A Guide to Different Types of Gold

Pure gold has a natural gold colored hue which in itself is very beautiful. However, pure yellow does not fit the jewelry very well as it is too soft and can easily get scratches. To counteract this and make the gold harder, it is often mixed with various metals, called alloys. Different blends of gold allow different colors to be produced.

Gold used for jewelry today is usually 18 carats and consists of 75% gold where the remaining 25% consists of various metals such as copper and silver to give the gold its specific shade.

Popular gold colors used for jewelry today are usually rose gold, white gold, and red gold. It is also common to mix different colors, such as white gold and rose gold in one piece of jewelry.

White gold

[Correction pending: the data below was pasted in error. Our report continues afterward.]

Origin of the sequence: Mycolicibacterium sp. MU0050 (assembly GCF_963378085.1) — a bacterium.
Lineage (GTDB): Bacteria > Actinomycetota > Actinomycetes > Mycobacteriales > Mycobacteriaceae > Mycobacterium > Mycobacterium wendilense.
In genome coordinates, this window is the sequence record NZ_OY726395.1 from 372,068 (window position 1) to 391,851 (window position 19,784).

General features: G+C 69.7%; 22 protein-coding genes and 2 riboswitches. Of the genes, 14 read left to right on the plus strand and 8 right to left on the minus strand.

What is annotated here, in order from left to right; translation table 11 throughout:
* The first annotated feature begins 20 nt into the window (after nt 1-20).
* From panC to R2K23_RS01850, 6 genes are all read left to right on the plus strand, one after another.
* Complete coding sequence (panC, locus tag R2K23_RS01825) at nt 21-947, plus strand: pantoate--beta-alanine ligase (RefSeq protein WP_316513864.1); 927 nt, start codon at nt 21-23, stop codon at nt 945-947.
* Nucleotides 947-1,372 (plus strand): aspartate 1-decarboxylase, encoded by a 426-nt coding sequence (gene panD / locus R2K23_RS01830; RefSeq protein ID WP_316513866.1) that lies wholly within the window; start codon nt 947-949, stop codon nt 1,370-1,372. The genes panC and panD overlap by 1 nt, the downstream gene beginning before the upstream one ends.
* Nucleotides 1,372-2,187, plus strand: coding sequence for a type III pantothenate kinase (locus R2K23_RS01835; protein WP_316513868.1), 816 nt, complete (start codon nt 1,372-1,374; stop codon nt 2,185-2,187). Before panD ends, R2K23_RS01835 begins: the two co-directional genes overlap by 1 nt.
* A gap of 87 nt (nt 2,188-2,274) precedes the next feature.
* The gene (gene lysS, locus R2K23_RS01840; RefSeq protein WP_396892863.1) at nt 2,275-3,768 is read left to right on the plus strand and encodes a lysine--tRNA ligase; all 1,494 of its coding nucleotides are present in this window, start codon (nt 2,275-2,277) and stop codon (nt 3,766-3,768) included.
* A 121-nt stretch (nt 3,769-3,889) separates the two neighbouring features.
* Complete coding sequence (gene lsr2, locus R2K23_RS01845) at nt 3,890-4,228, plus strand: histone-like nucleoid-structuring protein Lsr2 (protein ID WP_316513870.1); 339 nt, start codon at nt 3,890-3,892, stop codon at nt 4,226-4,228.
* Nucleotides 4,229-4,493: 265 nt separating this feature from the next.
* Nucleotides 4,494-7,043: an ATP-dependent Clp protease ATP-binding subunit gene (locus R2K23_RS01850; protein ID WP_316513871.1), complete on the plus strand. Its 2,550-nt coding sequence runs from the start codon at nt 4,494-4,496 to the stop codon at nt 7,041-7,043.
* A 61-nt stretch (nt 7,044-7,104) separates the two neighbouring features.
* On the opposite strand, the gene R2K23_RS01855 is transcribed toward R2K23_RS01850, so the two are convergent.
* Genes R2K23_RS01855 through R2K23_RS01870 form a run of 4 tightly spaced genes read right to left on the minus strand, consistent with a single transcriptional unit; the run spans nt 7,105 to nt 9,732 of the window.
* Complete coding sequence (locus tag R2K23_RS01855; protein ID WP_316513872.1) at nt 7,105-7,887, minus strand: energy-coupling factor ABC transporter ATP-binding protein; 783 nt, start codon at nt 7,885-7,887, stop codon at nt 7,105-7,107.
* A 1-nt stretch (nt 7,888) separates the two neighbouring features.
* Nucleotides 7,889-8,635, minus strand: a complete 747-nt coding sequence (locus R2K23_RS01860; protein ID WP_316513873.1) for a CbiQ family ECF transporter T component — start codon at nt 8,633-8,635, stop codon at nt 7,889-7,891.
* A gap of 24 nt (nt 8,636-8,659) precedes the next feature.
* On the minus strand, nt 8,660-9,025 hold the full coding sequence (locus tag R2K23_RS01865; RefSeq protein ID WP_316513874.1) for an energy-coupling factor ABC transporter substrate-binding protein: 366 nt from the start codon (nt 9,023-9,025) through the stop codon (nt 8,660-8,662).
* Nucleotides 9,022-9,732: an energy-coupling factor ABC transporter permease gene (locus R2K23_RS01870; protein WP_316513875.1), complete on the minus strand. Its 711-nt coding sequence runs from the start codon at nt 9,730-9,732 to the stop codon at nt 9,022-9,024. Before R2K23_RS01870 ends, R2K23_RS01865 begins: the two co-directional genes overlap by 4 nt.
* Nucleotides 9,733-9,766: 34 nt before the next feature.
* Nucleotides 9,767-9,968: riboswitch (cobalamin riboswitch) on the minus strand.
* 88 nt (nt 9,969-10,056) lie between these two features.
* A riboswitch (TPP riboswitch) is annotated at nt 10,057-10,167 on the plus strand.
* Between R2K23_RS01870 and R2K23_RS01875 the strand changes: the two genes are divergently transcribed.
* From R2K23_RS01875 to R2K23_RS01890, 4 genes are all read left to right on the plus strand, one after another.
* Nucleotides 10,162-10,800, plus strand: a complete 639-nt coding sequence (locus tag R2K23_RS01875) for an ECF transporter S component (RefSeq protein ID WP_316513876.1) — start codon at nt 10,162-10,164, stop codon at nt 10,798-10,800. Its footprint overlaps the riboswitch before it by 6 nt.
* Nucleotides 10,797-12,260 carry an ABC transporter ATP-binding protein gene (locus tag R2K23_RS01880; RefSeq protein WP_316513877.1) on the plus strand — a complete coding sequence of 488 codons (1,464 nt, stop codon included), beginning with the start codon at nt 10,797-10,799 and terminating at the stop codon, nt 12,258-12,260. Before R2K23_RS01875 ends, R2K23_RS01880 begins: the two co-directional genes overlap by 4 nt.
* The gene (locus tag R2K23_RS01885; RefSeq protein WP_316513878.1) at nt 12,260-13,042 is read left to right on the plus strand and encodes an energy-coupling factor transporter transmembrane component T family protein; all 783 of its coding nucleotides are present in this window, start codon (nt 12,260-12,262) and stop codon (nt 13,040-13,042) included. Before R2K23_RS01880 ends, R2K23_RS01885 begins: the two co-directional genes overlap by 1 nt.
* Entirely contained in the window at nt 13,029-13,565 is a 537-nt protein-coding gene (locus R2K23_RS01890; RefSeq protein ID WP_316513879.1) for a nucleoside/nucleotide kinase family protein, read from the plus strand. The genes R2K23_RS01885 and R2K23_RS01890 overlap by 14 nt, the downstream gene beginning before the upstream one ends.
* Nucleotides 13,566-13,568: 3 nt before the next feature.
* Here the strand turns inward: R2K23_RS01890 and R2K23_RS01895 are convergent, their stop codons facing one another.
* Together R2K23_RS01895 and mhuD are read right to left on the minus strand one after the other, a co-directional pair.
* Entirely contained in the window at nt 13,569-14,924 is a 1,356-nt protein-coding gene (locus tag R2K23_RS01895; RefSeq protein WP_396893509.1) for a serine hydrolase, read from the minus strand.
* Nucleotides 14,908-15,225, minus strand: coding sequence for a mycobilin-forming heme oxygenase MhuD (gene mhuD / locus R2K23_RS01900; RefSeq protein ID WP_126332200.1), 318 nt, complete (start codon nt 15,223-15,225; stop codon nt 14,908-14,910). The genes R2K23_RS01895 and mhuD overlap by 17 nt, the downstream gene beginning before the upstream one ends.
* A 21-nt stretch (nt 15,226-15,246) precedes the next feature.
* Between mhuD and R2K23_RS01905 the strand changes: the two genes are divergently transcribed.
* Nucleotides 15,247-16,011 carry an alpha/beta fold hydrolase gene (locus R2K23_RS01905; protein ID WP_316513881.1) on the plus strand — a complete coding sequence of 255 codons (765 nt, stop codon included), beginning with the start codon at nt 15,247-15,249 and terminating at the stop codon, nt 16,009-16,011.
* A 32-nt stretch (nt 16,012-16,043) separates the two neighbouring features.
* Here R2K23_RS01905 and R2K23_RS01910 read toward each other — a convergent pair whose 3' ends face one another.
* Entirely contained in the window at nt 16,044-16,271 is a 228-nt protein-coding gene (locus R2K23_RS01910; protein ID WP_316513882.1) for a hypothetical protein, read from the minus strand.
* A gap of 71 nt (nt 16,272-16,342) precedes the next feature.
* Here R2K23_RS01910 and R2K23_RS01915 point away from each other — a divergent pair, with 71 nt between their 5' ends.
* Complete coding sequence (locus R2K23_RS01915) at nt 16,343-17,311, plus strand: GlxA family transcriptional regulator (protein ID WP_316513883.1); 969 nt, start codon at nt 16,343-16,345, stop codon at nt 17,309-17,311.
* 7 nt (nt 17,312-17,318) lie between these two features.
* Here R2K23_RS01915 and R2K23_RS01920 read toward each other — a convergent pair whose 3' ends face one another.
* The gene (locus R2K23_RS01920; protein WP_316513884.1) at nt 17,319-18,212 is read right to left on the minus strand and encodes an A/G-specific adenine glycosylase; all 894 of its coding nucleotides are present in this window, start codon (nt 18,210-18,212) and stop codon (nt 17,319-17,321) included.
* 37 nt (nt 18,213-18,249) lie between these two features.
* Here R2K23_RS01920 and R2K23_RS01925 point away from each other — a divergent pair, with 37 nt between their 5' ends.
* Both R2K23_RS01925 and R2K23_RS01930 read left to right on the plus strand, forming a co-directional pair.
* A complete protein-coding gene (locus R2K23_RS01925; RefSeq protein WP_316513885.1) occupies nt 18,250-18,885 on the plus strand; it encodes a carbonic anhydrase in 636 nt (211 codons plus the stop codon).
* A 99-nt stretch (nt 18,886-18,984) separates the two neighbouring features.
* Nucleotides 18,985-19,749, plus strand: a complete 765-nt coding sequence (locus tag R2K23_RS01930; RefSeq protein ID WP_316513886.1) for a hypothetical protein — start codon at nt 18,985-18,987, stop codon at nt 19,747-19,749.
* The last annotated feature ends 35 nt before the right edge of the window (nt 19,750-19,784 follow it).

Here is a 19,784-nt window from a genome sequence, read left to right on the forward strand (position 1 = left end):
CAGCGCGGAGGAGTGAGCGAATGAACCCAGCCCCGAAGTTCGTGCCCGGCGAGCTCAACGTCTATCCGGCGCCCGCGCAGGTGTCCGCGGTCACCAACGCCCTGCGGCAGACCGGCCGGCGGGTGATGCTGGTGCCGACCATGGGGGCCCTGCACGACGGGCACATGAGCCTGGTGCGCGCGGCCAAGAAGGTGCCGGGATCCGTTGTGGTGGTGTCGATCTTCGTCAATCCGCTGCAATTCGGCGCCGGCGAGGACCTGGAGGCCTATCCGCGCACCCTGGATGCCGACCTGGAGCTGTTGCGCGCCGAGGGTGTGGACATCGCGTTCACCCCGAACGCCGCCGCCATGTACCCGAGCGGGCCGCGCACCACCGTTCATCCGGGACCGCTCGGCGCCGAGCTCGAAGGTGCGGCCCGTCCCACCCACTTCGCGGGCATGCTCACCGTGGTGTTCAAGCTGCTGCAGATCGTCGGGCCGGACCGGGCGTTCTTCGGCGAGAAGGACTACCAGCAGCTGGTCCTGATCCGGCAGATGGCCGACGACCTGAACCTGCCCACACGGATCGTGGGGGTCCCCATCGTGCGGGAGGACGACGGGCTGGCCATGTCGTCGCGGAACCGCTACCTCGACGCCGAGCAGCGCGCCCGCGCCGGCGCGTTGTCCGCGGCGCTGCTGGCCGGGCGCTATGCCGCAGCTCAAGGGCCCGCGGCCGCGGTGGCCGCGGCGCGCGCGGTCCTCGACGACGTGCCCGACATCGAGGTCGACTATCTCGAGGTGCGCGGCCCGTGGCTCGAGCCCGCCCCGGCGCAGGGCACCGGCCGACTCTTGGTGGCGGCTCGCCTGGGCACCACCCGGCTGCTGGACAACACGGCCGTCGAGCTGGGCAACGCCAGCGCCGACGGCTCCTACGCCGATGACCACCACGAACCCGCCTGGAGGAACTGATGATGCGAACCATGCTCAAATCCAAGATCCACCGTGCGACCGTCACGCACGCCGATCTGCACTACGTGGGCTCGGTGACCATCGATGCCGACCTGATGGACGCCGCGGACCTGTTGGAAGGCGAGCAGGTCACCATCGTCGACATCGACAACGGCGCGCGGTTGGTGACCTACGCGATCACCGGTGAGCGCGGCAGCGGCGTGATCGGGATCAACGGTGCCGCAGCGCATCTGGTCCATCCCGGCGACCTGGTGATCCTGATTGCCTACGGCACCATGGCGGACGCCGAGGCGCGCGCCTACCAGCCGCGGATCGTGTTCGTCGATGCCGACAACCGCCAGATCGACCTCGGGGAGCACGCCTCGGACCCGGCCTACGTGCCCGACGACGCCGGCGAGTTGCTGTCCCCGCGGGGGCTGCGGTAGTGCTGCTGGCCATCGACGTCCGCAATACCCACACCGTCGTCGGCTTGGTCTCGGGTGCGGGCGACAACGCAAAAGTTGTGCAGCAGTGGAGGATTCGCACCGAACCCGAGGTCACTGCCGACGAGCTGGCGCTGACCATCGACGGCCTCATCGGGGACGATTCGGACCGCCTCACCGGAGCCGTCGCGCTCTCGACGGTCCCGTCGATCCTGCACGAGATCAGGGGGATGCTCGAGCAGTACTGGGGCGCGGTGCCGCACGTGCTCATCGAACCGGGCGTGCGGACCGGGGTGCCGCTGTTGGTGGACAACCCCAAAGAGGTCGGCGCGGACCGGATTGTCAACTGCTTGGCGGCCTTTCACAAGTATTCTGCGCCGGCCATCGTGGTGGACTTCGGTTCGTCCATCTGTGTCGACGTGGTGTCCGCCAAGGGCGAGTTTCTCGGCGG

White gold or white gold is a mixture of 75% gold with nickel or palladium and possibly silver, platinum, and copper. Nickel, on the other hand, is no longer used in Sweden due to allergies.

Jewelry made of white gold must be plated with rhodium, which often has to be reapplied after a few years.

Red gold and rose gold

Red gold or red gold is the most popular and oldest form of alloy. The color is created by mixing 75% gold with copper and sometimes a small proportion of silver. Copper gives the gold its red color so the more copper the redder shade the gold gets.

Rose gold is a variant of red gold and is created by adding a higher proportion of silver. A common alloy is 75% gold, 8% silver, and 17% copper.

Yellow gold and green gold

To get a more yellow color on the gold, mix it with more silver and a smaller proportion of copper. For the green gold, you replace all copper with silver instead.

Blue gold

Blue gold consists of gold and indium. This type of association was common during the 19th century but is not as popular today.

Purple gold

Purple gold, also called purple gold, is a compound of gold and aluminum. This type of gold is very fragile and is therefore usually enclosed in another alloy just as you do with gemstones.

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